Man May be Sent to Prison for Exploiting Firmware Bug in Poker Machine
May 2, 2013 11:48 AM
comment(s) - last by
Casino tends player was "hacking" by pressing a clever combination of buttons
In 2009, Las Vegas local John Kane scored the dream of many gamblers, winning five large jackpots on slot machines in an hour worth around $8,200 USD a piece at the
Silverton Casino Lodge
. Now he's in danger of going to federal prison -- all for pressing buttons on a slot machine in a fashion he figured out would exploit a flaw in the machine's logic.
The case against Mr. Kane and co-defendant Andre Nestor (who helped Mr. Kane figure out the exploit) is being heard in
U.S. District Court for the District of Nevada
Federal Judge Miranda Du
. Prosecutors, backed by Silverton Casino and the slot machine manufacturer International Game Technology (
), are looking to not only deny the man his jackpot, but also charge him and his friend for violating the ambiguously worded Computer Fraud and Abuse Act of 1986 (
18 USC § 1030
Sentences for various for-profit "hacking" violations carry sentences of up to five years under the act, as
Goatse Sec. hacker Andrew "weev" Auernheimer
painfully found out.
Andrew Leavitt, a veteran LV lawyer representing Mr. Kane, calls the accusation ridiculous, saying his client was playing by the rules of the machine and was not responsible for the manufacturer's programming errors. He tells
in an interview, "I’m not exaggerating or embellishing. … In one year he played 12 million dollars worth of video poker. It’s an addiction. He accidentally hit a button too soon, and presto. It was a fluke. There was no research… Just playing."
He admits that his client, along with Mr. Nestor (who played primarily in Penn. casinos) then exploited the bug at the Fremont, the Golden Nugget, the Orleans, the Texas Station, Harrah’s, the Rio, the Wynn, and the Silverton, but contends he did not "hack" and did nothing wrong.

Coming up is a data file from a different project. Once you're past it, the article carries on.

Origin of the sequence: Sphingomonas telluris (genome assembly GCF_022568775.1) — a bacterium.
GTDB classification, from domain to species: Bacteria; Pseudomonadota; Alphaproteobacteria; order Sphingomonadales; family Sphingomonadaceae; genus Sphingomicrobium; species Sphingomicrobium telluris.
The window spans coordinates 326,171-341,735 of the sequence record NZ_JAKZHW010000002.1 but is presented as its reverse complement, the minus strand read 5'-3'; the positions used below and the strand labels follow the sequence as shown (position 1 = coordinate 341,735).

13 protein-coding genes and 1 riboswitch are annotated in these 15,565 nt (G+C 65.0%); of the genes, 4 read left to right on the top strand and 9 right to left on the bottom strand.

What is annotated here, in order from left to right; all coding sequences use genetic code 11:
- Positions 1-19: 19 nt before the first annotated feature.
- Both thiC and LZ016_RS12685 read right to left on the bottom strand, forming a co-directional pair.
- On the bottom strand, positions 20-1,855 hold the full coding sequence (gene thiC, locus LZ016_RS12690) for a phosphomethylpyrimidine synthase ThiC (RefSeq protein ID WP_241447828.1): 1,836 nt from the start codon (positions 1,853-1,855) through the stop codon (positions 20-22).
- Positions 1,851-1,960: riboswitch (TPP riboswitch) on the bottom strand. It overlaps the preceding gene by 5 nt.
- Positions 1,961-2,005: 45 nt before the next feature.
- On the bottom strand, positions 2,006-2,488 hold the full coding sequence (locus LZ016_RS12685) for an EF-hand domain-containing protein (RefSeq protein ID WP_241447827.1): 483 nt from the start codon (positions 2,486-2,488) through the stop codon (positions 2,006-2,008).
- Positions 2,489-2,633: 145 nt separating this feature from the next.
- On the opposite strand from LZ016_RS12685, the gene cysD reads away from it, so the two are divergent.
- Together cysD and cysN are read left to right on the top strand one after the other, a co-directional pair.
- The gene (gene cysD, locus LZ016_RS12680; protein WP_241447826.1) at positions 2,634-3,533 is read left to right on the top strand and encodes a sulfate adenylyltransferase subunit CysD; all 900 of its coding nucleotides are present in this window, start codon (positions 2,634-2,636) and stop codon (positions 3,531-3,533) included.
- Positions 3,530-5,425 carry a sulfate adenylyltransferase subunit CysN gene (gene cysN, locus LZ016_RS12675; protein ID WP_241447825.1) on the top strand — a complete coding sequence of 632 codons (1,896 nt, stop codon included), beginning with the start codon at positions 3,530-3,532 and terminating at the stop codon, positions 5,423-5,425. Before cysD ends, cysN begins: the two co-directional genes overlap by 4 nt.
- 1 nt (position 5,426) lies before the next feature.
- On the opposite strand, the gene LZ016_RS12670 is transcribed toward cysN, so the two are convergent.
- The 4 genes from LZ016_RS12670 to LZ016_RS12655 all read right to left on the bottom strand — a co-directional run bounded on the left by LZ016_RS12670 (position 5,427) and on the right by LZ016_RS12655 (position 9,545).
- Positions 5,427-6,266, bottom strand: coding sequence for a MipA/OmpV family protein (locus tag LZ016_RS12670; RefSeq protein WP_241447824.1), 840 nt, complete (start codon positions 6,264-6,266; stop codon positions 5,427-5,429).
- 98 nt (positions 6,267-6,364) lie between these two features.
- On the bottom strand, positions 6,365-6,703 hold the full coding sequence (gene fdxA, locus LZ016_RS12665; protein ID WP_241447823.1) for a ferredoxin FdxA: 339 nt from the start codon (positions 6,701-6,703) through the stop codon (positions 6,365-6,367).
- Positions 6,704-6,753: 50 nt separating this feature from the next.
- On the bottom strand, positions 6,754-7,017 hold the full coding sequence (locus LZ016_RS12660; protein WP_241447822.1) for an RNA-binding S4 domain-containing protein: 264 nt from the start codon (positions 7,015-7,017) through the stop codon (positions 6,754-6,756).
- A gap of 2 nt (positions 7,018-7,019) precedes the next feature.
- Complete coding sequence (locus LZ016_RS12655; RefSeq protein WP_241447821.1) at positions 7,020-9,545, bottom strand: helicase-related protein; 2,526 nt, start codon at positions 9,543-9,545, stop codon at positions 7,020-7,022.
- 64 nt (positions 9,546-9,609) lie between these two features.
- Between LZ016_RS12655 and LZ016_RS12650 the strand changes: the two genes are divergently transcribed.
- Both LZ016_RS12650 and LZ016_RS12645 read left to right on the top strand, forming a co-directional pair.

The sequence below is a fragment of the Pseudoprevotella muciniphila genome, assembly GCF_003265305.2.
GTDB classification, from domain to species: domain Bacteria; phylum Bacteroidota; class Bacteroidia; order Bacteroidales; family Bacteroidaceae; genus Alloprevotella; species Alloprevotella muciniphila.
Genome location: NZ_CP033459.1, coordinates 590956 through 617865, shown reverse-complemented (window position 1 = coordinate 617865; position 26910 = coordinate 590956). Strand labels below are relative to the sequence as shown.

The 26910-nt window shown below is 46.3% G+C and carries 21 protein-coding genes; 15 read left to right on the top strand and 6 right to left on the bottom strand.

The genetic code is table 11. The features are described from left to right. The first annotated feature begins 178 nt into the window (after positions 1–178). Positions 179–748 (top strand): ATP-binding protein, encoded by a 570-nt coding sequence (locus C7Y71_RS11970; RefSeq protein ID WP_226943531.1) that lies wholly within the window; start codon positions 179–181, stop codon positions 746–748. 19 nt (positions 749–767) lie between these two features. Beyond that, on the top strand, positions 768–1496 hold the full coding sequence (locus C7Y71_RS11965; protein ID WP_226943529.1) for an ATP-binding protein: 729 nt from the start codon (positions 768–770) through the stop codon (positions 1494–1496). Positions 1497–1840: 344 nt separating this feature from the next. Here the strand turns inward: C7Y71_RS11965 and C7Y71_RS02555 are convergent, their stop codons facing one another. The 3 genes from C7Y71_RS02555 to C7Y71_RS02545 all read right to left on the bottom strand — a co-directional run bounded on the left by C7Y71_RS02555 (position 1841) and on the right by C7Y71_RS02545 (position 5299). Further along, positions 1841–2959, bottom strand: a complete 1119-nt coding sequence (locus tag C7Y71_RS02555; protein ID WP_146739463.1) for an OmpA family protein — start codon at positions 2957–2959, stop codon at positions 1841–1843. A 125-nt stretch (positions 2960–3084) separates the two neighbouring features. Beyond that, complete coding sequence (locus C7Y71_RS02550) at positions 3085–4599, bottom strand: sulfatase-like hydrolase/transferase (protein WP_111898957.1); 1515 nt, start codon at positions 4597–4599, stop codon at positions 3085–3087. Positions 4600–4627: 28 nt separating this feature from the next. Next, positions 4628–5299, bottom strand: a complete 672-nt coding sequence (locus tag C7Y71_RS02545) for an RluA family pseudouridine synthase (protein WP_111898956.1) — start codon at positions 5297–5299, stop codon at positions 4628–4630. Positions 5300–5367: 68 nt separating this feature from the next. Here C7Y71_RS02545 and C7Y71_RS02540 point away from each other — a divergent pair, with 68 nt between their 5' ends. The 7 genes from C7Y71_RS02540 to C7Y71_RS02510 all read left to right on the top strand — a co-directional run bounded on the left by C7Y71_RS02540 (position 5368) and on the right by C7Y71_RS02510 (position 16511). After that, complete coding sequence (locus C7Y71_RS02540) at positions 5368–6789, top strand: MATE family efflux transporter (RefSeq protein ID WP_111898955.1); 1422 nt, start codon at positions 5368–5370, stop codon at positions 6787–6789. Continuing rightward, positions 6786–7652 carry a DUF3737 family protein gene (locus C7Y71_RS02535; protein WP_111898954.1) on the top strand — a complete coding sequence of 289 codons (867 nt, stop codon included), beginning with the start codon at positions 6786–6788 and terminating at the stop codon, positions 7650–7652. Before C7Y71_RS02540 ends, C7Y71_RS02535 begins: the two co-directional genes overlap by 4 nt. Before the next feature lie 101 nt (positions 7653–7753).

The pair used their trick on the Game King multi-game machine. [Image Source: IGT]
Even Las Vegas' Gaming Control Board chief inspector Jim Barbaree calls the exploit an "extreme rarity", saying most "cheaters" use mechanical tricks or other physical attacks like shocking the machine to try to earn illicit playouts. By contrast Mr. Kane was playing the game, but had found an error of the game within its rules.
Mr. Nestor commented on the charges previously, "I’m being arrested federally for winning on a slot machine. It’s just like if someone taught you how to count cards, which we all know is not illegal. You know. Someone told me that there are machines that had programming that gave a player an advantage over the house. And that’s all there is to it.… Who would not win as much money as they could on a machine that says, ‘Jackpot’? That’s the whole idea!"
Andre Nestor faces years in prison for winning a slot machine. [Image Source: Wired]
The key to the case is an ambiguous phrase "exceeds authorized access". That catch all phrase is used by companies to try to send whoever they dislike to prison by accusing the target of using their machine/software in a way they didn't approve of. In some cases such "violations" have resulted in prison time, in others the suspects have been found innocent.
The CFAA is under reform, after RSS-coauthor and internet activist Aaron Schwartz
questionable CFAA charges
thought to be partially to blame.
Rep. Zoe Lofgren
Sen. Ron Wyden
(D-Oreg.) have sponsored a bill called "
", however it has yet to pass and be signed into law.
U.S. District Court for the District of Nevada via Wired [PDF]
This article is over a month old, voting and posting comments is disabled
5/2/2013 1:50:12 PM
People have their habits for "luck" - if I hit something big and got "lucky" - sure as hell I would try it again on the same or similar machines.
5/2/2013 4:37:07 PM
I programmed slot machines at my last job. People do have their habits for "luck" They touch certain spots on screen push certain buttons all because they believe it gives them luck. You can also find easter eggs like that in slot machines. It is just like some athletes never wash their socks or something. They just think it gives them luck.
Also gaming companies have insurance to pay large jackpots. Although 8K is not a large jackpot. So, maybe the insurance only covers the larger ones. Also if your code is bad and costs the casino money they are less likely to rent/buy more of your machines. So, IGT would like this to be called hacking because that sounds like the person did something wrong and not IGT.
Where I worked I think we only had one bug that actually allowed the player to influence their winnings. It was found by the casino. All the machines were turned off until it was fixed. The player was still paid.
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